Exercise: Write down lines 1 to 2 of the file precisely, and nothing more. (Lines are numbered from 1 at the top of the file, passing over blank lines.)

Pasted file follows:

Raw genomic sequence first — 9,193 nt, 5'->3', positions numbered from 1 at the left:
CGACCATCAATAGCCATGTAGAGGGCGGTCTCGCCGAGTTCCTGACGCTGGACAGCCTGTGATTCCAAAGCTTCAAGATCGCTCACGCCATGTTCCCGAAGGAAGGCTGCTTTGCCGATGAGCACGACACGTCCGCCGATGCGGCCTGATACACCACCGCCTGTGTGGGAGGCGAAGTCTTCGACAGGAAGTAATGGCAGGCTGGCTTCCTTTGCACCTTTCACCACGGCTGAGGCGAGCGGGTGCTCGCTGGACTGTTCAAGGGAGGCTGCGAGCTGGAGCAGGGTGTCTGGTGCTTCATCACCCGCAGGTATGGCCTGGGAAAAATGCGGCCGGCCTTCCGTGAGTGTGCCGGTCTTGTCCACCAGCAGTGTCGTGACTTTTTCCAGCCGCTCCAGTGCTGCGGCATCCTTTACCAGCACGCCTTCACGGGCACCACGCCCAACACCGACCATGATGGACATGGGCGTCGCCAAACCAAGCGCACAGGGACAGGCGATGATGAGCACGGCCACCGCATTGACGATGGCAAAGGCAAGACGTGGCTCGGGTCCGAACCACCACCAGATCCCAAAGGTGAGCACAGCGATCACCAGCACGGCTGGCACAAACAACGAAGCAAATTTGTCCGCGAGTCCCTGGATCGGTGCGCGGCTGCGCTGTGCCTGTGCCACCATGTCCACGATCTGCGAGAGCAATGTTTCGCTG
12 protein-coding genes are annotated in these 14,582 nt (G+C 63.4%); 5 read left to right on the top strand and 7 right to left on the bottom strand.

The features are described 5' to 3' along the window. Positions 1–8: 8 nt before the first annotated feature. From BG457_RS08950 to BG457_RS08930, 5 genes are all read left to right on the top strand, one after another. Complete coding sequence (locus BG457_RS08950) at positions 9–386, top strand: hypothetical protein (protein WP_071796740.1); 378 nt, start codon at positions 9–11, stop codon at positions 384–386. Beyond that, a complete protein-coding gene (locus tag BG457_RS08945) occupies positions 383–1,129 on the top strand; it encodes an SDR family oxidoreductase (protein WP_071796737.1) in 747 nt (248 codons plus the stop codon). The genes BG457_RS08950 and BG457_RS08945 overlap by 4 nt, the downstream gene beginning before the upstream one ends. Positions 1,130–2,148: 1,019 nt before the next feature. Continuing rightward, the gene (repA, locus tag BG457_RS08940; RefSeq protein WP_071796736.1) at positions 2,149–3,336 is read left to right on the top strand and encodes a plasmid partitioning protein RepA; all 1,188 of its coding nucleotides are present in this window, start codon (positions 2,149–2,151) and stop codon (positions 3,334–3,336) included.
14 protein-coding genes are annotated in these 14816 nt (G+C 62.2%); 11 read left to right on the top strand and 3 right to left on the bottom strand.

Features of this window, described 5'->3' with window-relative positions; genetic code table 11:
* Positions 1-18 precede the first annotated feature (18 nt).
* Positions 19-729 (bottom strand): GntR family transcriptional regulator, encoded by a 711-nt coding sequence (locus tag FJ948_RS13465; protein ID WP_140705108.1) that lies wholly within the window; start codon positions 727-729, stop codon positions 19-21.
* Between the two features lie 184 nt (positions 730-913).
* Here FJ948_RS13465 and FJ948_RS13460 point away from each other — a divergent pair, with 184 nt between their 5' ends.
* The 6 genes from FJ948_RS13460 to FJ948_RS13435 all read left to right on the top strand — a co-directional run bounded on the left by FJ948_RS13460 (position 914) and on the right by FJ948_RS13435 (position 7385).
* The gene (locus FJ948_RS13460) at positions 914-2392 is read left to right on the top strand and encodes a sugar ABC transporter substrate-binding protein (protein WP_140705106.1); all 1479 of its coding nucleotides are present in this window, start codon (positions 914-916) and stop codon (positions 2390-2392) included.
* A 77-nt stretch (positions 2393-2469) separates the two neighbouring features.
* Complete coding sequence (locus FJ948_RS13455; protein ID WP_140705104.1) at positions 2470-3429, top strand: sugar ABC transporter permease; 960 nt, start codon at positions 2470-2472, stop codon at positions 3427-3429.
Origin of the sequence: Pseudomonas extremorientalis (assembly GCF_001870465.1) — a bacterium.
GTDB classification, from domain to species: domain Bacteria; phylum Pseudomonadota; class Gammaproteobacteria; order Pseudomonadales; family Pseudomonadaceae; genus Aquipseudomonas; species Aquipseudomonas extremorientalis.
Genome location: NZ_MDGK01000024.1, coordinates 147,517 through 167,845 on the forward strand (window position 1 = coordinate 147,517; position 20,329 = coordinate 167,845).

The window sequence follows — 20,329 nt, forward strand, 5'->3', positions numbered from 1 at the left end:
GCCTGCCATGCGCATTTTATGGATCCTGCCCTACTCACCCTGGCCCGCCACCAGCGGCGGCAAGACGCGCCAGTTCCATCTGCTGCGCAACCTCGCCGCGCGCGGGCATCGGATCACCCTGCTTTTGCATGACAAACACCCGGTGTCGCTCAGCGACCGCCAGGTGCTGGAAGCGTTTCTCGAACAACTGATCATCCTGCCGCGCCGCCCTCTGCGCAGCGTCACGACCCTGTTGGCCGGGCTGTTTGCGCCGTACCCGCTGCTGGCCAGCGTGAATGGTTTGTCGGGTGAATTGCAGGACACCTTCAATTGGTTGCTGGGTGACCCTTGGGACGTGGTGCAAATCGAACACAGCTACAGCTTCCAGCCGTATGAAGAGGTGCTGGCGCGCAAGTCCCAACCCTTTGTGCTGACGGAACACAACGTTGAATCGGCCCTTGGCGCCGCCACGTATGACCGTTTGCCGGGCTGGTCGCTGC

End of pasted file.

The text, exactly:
Raw genomic sequence first — 9,193 nt, 5'->3', positions numbered from 1 at the left:
CGACCATCAATAGCCATGTAGAGGGCGGTCTCGCCGAGTTCCTGACGCTGGACAGCCTGTGATTCCAAAGCTTCAAGATCGCTCACGCCATGTTCCCGAAGGAAGGCTGCTTTGCCGATGAGCACGACACGTCCGCCGATGCGGCCTGATACACCACCGCCTGTGTGGGAGGCGAAGTCTTCGACAGGAAGTAATGGCAGGCTGGCTTCCTTTGCACCTTTCACCACGGCTGAGGCGAGCGGGTGCTCGCTGGACTGTTCAAGGGAGGCTGCGAGCTGGAGCAGGGTGTCTGGTGCTTCATCACCCGCAGGTATGGCCTGGGAAAAATGCGGCCGGCCTTCCGTGAGTGTGCCGGTCTTGTCCACCAGCAGTGTCGTGACTTTTTCCAGCCGCTCCAGTGCTGCGGCATCCTTTACCAGCACGCCTTCACGGGCACCACGCCCAACACCGACCATGATGGACATGGGCGTCGCCAAACCAAGCGCACAGGGACAGGCGATGATGAGCACGGCCACCGCATTGACGATGGCAAAGGCAAGACGTGGCTCGGGTCCGAACCACCACCAGATCCCAAAGGTGAGCACAGCGATCACCAGCACGGCTGGCACAAACAACGAAGCAAATTTGTCCGCGAGTCCCTGGATCGGTGCGCGGCTGCGCTGTGCCTGTGCCACCATGTCCACGATCTGCGAGAGCAATGTTTCGCTG